Marilyn Webb Neagley, “Attic of Dreams: A Memoir” – Neagley, who lives in Shelburne, served as president of Shelburne Farms in the 1970s. Her book, according to Rootstock Publishing in Montpelier, “is a lyrical memoir tracing a life of healing from family dysfunction and jumping headlong into a life of natural curiosity, art, and activism.”
Doris J. Sumner, “Life at Camp: Combatting the Sexism We Tolerate” – Sumner, of Milton, retired from the Vermont Army National Guard in 2019 after a 36-year career in uniform. Her memoir, Sumner explained in an email to the Free Press, “is a call to action to equalize gender and maximize the talent pool.”
Anna Nasset, “Now I Speak: From Stalked to Standing Up” – The Waitsfield author tells of her experience of being stalked for a decade and ways to identify and respond to stalking. Nasset is a speaker and owner of Stand Up Resources, which works with law enforcement, universities and other agencies to educate people on the topic.
Sam Brakeley, “Tramping Te Araroa, A Journey Through New Zealand with Captain Cook” – Brakeley, owner of Hermit Woods Trailbuilders in Sharon, hiked the South Island of New Zealand along the Te Araroa long-distance pathway. He told the Free Press in an email that his book tells “of my 21st century backpacking trip alongside the 18th century story of Captain James Cook, the first European explorer to set foot in New Zealand.”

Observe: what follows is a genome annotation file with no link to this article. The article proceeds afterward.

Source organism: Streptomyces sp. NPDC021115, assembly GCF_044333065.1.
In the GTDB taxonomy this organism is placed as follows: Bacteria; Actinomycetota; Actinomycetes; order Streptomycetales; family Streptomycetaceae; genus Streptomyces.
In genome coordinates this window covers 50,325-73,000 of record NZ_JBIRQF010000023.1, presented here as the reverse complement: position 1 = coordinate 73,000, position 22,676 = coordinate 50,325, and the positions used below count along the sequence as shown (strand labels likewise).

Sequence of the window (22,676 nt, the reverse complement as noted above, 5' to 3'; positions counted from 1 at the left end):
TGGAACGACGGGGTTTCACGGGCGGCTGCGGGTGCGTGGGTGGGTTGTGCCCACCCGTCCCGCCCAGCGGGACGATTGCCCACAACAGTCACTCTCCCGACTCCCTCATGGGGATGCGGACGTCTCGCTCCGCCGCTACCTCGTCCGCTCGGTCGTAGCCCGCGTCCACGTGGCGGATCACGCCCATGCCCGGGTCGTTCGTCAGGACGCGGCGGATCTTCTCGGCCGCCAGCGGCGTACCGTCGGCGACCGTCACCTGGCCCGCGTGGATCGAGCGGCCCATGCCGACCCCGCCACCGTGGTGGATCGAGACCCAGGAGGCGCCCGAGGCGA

Jacquelyn Lenox Tuxill, “Whispers from the Valley of the Yak: A Memoir of Coming Full Circle” – The Lincoln author straddles the travel and memoir genres for this book that follows Tuxill on two journeys to her Chinese birthplace – one in 1980 with her parents, the other in 2007 with her own adult children to follow in her parents’ footsteps and find peace with her past.
Kathy Elkind, “To Walk It Is to See It: 1 Couple, 98 Days, 1400 Miles on Europe’s GR5” – Like Brakeley’s book above, Elkind writes about a long-distance path, the 1,400-mile-long GR5 through The Netherlands, Belgium, Luxembourg and France. The Vermont author took that trek as an opportunity to connect with her husband of nearly 30 years.